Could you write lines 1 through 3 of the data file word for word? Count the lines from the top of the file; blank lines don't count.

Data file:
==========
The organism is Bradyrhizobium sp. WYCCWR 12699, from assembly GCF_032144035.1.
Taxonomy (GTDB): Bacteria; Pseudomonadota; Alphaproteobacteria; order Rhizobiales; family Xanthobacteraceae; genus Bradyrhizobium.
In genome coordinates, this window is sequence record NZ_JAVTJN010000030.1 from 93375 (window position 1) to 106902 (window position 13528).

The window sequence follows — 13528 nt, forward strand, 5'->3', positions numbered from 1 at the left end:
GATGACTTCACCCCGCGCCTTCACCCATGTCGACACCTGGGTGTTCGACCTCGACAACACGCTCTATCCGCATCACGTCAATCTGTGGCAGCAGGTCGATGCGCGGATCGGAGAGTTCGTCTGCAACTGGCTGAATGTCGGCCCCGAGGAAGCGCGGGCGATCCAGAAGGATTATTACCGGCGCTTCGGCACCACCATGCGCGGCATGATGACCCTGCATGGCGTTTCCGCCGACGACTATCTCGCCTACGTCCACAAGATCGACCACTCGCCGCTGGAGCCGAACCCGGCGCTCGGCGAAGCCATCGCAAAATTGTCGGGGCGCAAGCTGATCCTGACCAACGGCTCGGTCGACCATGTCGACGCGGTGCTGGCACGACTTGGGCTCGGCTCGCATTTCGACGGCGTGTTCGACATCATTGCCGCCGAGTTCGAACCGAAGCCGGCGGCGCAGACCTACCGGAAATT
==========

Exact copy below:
The organism is Bradyrhizobium sp. WYCCWR 12699, from assembly GCF_032144035.1.
Taxonomy (GTDB): Bacteria; Pseudomonadota; Alphaproteobacteria; order Rhizobiales; family Xanthobacteraceae; genus Bradyrhizobium.
In genome coordinates, this window is sequence record NZ_JAVTJN010000030.1 from 93375 (window position 1) to 106902 (window position 13528).